Chia seeds come from the plant Salvia hispanica and are related to mint. We love them because they are low in calories, but extremely tasty when served with fruits and milk puddings.
It’s easy to understand why we can’t get enough of chia seed goodies, but if you need extra reasons, read on. It will be hard not to love them after you find out how much they can do for you and your overall health.
Nutritional values for chia seeds
- 11 g fiber;
- 4 g protein;
- 9 g fat (of which 5 g are Omega-3 fatty acids);
- 18% calcium from DRZ (recommended daily dose);
- 30% manganese from DRZ;
- 30% magnesium from DRZ;
- 27% phosphorus from DRZ;
- They also contain zinc, vitamin B3 or niacin, vitamin B1 or thiamine, vitamin B2, and potassium.
Now try this:
The benefits of chia seeds
1. They are rich in antioxidants
As we know, antioxidants fight free radicals, which can cause damage at the cellular level, and thus chia seeds can slow down the appearance of signs of aging. In short, they are a beauty elixir, supporting the youthful appearance of the skin and the vitality of the hair.
2. They have a lot of fiber
This can mean not one, but two great reasons to enjoy chia seeds more often: the first is satiety, and the second one – maintaining the health of the intestinal transit.
3. They are an excellent source of Omega-3 fatty acids
Chia seeds are among the few food sources of Omega-3 fatty acids that you can enjoy over and over again without getting bored. From chia pudding to sprinkling chia seeds in salads, yogurts, cereals or even using them to make pancakes, chia is a healthy ally that you can rely on at any time of the day. Also, Omega-3 fatty acids bring other important health benefits: they help you cope with depression, improve sleep, and reduce the risk of heart disease.
4. They are rich in protein
Do you eat little or no meat at all lately? Get your protein supply by consuming chia seeds more often, in any form you want.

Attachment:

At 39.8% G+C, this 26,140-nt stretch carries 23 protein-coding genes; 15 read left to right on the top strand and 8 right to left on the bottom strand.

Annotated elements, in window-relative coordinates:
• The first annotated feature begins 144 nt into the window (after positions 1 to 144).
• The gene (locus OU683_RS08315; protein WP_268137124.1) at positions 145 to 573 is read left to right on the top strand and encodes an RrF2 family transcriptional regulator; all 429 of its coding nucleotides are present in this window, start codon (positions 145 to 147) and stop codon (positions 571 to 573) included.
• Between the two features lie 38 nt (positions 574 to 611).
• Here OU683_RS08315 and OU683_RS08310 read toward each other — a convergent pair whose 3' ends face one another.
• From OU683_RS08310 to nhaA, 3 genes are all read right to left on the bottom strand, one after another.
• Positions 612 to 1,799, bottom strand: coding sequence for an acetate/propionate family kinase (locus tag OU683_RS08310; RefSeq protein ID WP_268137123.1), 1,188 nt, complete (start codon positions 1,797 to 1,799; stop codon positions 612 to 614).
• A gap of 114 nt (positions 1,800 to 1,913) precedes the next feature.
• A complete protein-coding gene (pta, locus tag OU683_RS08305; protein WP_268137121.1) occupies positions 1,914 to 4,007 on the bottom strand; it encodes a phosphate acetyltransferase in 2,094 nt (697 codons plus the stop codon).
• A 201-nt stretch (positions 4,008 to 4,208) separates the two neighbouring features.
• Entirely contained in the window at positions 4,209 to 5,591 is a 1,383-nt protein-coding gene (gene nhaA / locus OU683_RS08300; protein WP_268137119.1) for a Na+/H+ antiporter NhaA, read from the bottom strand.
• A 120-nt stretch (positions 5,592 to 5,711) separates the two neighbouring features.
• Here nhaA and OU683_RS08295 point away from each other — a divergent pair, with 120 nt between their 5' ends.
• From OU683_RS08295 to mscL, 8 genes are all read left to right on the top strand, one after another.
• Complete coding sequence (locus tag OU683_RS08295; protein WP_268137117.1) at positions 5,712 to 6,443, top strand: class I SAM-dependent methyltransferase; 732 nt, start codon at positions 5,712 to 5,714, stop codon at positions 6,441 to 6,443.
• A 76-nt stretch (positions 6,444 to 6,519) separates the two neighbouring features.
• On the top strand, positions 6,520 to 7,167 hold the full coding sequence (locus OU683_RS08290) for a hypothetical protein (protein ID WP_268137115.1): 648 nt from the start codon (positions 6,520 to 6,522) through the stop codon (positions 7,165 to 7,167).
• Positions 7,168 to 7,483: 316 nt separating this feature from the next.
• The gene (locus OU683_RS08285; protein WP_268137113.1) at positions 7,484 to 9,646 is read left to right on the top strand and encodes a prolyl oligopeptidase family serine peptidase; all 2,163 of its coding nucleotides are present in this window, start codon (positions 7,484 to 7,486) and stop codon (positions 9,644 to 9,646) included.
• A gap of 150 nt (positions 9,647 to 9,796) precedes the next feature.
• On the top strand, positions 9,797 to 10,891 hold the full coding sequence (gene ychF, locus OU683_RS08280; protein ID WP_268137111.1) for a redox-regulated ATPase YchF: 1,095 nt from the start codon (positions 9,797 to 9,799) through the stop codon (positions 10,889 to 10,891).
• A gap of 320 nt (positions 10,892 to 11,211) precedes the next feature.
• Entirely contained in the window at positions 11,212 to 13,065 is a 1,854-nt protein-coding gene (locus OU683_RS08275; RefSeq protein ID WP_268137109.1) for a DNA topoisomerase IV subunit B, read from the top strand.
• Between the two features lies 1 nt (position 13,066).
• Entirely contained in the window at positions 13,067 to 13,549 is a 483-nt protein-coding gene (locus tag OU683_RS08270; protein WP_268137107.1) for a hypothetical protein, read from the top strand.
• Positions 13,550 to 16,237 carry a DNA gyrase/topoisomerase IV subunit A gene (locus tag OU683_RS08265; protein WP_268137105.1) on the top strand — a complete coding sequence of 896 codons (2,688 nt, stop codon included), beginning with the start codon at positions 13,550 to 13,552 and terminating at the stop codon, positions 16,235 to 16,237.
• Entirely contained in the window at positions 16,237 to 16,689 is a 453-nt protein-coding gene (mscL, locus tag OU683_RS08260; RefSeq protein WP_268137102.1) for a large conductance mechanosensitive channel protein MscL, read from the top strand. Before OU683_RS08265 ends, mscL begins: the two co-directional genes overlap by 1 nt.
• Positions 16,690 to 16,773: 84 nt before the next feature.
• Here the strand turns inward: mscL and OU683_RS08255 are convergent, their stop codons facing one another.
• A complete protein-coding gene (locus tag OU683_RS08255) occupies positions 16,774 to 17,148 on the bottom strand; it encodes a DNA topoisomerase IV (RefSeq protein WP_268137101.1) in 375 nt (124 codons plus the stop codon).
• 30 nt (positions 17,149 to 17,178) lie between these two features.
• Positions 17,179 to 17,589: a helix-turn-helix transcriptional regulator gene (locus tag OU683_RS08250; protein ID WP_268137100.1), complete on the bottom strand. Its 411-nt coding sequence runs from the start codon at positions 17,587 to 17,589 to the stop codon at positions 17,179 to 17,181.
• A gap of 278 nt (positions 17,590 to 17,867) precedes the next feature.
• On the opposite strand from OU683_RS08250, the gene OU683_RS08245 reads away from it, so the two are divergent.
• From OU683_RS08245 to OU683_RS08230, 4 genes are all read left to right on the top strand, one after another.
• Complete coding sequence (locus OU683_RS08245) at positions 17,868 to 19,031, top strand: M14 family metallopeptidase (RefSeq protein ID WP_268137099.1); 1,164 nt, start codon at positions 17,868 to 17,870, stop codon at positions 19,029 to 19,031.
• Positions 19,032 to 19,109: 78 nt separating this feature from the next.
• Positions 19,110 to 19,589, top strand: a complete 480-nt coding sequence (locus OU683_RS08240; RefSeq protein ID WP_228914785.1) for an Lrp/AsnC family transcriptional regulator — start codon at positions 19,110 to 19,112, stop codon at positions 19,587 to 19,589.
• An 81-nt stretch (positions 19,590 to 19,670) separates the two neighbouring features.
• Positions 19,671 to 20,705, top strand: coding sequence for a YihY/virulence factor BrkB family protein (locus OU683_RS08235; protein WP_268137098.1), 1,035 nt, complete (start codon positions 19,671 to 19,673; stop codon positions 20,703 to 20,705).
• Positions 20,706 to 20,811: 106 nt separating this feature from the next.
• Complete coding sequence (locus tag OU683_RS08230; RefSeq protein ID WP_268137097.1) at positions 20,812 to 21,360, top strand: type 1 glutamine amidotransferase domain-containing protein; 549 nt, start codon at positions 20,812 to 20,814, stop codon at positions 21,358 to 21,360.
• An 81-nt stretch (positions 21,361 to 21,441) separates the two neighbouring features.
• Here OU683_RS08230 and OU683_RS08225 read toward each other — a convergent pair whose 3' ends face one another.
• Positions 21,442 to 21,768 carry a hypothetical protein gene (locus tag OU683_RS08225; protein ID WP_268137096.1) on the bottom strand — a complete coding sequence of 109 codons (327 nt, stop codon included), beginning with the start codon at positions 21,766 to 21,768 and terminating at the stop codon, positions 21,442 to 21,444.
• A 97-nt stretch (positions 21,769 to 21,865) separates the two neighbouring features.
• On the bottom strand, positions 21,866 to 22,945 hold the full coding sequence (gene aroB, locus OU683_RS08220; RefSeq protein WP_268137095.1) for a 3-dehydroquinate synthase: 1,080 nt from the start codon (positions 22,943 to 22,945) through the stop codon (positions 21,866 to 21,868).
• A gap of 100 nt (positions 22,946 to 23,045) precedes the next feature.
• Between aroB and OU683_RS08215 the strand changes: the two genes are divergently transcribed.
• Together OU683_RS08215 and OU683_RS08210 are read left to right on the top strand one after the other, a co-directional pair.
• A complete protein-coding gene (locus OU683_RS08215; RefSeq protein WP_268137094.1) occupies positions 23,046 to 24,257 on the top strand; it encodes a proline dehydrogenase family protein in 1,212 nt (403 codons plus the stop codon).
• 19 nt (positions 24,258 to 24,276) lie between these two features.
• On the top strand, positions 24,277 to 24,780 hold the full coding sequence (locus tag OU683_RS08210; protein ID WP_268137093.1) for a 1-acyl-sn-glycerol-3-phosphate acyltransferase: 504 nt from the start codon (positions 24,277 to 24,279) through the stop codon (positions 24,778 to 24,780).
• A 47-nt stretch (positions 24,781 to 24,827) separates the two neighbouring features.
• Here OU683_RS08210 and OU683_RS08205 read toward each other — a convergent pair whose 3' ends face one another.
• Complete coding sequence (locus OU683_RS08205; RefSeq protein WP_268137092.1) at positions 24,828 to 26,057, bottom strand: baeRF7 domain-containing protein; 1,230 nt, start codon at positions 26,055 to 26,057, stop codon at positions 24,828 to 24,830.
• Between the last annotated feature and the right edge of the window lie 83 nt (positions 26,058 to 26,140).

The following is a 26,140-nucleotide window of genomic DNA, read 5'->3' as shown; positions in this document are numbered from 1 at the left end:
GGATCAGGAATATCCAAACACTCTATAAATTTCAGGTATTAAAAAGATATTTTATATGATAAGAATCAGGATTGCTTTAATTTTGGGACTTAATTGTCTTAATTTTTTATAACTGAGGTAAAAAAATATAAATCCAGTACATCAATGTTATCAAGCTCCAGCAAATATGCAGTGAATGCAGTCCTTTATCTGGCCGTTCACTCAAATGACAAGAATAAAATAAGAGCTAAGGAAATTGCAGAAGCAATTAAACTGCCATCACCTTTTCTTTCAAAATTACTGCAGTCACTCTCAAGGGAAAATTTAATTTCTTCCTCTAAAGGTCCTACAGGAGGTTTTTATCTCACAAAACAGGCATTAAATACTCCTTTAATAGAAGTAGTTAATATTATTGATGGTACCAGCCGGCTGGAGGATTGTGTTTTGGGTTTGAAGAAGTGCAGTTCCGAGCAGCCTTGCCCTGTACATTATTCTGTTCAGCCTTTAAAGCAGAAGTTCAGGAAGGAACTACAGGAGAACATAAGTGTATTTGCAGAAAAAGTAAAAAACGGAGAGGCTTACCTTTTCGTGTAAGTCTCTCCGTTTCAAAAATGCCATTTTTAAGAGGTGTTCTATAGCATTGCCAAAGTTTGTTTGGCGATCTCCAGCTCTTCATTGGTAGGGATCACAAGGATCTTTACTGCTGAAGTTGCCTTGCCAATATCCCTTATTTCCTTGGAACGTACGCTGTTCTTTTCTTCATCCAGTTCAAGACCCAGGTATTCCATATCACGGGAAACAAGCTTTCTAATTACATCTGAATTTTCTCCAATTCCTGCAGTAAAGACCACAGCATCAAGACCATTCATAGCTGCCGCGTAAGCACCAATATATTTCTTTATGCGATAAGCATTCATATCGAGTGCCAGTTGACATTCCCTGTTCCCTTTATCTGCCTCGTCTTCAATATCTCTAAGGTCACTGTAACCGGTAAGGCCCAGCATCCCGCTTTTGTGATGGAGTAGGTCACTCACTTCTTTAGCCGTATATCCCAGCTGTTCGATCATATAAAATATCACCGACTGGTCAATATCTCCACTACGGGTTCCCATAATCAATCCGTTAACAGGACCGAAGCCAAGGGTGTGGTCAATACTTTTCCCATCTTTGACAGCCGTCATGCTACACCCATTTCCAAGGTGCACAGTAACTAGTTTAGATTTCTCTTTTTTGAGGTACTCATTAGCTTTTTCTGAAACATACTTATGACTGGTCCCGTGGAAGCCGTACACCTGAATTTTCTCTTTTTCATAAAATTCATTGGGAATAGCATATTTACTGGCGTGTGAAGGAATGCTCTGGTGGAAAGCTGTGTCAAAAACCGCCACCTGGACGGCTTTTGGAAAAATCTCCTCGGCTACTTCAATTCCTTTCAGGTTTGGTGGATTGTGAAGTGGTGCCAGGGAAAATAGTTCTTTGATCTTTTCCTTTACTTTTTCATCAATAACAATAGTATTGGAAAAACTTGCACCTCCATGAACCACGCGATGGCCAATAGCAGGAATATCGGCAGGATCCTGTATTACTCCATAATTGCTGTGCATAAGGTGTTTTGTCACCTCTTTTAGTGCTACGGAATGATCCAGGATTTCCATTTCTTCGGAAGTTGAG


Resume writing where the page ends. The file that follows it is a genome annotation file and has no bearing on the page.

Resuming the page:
5. They support bone health
Chia seeds contain vital nutrients for bone health: calcium, phosphorus, protein, and magnesium. If you have not made a habit of consuming dairy products, a chia pudding from time to time or the integration of seeds in the main meals of the day will provide you with the necessary calcium for strong bones, which do not break easily. If you love dairy, add chia seeds to yogurt and enjoy the double benefits: strong bones and good intestinal transit.
When not to eat chia seeds
Excessive consumption of chia seeds can cause digestive problems due to high fiber intake (constipation, diarrhea, bloating, abdominal cramps). If your body is not used to high fiber content, gradually introduce chia seeds into your diet and drink as much water as possible.
Also, if you suffer from inflammatory diseases such as ulcerative colitis or Crohn’s disease, you need to carefully monitor your fiber intake and avoid chia seeds when inflammatory conditions have a burst of activity.
Chia seeds may interact with medications prescribed to regulate blood pressure or manage diabetes. Ask your doctor before attempting to include them in your diet to ensure that there are no risks.
Last but not least, if you know you have an allergy to chia seeds, it is best to stay away from them. Allergic symptoms may include vomiting, diarrhea, or itching of the lips or tongue. Chia seed allergies are rare, but there are documented cases.
If you need another idea:
So, did we convinced you that it’s worth enjoying goodies made with chia seeds more often? Or you already have included them in your diet? Tell us in the comments what you think of these precious and yummy seeds.